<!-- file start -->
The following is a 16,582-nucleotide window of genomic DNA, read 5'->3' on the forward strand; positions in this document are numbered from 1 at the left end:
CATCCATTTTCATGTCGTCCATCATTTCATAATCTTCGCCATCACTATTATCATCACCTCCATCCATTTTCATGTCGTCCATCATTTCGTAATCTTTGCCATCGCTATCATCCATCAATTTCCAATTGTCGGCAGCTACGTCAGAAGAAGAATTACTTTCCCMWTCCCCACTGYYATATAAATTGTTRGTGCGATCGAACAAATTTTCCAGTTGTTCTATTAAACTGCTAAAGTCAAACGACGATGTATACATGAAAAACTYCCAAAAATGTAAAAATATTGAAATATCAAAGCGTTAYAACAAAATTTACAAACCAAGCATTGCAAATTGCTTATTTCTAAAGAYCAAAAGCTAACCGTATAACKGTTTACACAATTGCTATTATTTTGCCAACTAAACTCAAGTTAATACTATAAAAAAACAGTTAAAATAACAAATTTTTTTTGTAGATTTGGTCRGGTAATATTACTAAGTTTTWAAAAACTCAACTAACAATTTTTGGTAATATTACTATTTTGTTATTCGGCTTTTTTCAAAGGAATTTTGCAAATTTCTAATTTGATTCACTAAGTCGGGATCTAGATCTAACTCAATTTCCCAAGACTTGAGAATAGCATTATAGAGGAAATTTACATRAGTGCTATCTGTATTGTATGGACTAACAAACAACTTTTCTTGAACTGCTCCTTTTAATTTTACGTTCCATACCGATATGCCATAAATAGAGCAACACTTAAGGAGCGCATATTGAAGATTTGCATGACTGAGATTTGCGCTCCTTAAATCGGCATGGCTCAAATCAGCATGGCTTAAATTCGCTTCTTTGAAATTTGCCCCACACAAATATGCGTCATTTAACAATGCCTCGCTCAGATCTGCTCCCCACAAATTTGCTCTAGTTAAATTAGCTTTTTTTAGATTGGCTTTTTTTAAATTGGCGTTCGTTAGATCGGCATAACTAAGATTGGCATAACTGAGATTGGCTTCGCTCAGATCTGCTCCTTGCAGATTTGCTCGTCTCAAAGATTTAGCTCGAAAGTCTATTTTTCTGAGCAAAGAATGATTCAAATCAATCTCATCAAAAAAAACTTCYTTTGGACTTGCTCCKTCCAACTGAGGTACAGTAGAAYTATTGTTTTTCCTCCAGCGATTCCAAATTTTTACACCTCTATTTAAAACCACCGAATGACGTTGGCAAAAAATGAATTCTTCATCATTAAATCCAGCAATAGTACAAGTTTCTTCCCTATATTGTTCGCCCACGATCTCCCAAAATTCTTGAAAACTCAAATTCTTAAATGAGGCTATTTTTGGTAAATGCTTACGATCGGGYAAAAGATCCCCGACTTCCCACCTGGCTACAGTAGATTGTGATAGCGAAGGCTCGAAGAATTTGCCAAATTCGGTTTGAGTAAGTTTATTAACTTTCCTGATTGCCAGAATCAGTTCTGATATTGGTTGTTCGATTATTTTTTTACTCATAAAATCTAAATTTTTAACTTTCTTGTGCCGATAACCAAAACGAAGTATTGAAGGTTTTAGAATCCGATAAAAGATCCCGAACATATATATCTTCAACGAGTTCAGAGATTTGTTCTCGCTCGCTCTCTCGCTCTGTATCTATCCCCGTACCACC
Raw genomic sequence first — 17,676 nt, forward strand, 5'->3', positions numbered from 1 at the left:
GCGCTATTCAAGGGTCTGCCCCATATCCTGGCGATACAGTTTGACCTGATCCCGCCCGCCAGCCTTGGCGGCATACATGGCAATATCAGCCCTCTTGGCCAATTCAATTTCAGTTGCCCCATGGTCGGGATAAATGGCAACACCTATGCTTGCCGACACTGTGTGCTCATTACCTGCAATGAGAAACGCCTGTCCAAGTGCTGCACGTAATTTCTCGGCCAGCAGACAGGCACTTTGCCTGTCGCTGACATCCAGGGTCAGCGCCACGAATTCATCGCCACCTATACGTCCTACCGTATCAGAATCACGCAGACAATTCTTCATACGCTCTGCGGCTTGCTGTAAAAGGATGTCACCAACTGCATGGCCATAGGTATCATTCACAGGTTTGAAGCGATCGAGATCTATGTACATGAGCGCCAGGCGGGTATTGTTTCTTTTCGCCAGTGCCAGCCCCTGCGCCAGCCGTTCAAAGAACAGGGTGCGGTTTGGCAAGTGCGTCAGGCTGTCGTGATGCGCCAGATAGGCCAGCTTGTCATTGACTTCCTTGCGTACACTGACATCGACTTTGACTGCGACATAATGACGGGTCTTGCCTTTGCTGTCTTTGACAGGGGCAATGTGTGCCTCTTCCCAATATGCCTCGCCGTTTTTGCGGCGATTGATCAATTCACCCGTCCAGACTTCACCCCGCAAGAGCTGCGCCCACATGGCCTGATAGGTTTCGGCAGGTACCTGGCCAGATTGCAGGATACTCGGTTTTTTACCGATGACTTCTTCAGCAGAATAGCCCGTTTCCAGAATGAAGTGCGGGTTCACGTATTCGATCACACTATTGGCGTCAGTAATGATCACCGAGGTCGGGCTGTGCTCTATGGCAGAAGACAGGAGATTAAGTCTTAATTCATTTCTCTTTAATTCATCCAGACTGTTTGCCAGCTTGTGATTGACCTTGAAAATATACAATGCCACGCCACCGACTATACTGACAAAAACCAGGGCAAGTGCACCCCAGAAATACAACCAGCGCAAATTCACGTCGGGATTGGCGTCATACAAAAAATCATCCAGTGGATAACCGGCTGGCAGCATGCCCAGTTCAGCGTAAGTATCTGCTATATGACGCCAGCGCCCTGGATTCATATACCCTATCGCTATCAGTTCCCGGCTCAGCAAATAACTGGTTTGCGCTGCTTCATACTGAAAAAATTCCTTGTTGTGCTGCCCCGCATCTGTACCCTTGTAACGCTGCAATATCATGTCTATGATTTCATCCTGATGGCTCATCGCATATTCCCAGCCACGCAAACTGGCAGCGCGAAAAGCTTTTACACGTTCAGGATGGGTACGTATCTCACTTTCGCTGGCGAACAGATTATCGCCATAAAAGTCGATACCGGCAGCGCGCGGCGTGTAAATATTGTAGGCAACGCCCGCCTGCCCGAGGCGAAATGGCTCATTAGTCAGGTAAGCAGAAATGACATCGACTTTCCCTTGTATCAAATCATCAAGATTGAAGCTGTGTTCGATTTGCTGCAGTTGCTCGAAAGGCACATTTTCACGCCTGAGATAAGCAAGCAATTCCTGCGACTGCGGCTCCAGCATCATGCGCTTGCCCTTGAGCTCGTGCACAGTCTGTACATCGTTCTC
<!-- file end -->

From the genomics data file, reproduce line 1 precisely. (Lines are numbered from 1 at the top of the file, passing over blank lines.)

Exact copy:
The following is a 16,582-nucleotide window of genomic DNA, read 5'->3' on the forward strand; positions in this document are numbered from 1 at the left end: